They Zoom Overhead, And We Zoom In As They Fly
It's not often you have the privilege of photographing one of the most iconic fighter aircraft in aviation history - but as some of you would remember, about six weeks ago I drove 1200 kilometres for the chance to shoot some images of Spitfires at the Temora Aviation Museum.
The Museum has the only two airworthy Spitfires in Australia and while there are always some amazing photo opportunities in the Outback, this was one rare photo shoot I wasn't going to miss for anything.
The first image, of the Spitfire Mark XVI climbing into the sky over Temora, was taken with a 70-300mm zoom lens. I was in the stands with hundreds of others and I shot an entire series of images as the fighter started its takeoff, the tail came up and finally the aircraft became airborne.
The first image in this sequence, shot without a tripod, shows the distinctive undercarriage retracting into the wheel wells in each wing.
The second image (above) shows the Spitfire in tandem with another World War II-vintage fighter, the US-built Curtiss P-40 Kittyhawk.
This shot (above) shows the clean shape of the Spitfire's distinctive (and famous) eliptical wing, which was inspired by the late Reginald Mitchell's observation of seagulls and their wing shape. In the shot you can actually see the fighter's original 20mm Hispano cannon, the distinctive scoop or air intake under the fuselage, as well as its angled tailwheel.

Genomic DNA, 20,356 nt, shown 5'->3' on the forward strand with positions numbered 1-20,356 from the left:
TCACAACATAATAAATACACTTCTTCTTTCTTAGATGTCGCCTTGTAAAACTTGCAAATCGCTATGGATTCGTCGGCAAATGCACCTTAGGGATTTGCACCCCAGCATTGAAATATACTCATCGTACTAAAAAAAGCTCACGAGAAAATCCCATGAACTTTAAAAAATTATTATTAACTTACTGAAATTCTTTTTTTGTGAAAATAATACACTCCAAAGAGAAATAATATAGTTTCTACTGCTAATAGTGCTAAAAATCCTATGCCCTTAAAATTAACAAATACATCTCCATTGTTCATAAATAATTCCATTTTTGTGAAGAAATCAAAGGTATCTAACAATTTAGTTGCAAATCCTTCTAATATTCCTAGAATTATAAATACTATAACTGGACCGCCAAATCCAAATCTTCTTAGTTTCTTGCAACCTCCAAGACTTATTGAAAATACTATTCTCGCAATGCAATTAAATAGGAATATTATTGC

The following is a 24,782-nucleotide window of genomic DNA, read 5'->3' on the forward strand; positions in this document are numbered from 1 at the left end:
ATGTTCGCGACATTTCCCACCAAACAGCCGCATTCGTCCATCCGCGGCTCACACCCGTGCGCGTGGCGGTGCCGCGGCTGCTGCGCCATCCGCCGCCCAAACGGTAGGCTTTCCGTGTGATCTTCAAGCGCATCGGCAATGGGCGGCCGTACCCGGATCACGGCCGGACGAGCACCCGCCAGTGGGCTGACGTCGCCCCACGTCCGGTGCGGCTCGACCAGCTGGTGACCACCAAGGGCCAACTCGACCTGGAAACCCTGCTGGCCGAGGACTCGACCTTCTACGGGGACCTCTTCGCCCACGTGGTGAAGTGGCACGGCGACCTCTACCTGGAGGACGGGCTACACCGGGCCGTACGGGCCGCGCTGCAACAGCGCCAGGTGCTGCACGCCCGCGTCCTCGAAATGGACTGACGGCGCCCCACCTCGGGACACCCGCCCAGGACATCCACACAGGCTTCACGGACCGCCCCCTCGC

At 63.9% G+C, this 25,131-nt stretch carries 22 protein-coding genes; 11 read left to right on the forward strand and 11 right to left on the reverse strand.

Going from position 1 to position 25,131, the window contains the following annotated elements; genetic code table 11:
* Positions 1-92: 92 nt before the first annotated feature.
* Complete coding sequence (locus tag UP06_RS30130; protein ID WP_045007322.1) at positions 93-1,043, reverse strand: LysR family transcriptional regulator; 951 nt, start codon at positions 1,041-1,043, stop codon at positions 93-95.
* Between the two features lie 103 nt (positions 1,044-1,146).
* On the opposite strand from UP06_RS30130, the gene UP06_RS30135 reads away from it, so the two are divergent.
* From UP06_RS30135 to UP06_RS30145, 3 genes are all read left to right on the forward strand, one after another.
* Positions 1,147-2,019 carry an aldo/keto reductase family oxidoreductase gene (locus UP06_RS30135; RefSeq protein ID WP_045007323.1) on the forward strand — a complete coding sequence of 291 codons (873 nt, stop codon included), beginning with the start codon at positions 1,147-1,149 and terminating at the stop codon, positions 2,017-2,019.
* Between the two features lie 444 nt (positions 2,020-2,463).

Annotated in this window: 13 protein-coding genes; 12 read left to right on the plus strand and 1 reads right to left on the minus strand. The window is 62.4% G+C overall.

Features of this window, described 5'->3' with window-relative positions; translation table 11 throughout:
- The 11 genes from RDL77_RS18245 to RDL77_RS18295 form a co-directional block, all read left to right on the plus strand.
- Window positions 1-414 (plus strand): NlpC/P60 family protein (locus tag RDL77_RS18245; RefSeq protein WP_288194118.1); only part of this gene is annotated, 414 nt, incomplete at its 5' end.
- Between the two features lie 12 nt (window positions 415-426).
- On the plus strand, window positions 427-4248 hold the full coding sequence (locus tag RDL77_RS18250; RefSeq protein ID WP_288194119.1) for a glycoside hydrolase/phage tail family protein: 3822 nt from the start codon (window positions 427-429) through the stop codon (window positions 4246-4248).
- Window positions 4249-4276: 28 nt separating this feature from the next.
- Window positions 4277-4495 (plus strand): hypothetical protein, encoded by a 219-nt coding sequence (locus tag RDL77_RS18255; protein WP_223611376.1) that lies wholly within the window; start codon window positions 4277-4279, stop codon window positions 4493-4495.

And when a Spitfire, flying inverted, reaches the topmost point of a loop, several hundred metres above you, there is one other thing you must remember to do as you watch and admire the beauty of its performance. You have to remember to press the shutter on your camera.
If you missed my earlier series of Spitfire images at Temora, you can see them at W Is For Warbirds.
It's fitting that these images were shot on 6 June, which as you would know is the 65th anniversary of the Normandy landings. There is a very neat symmetry in being able to shoot these images on such a historic day.
And yes, I'd drive 1200 kilometres again, to capture images of this aircraft in flight. Wouldn't you?
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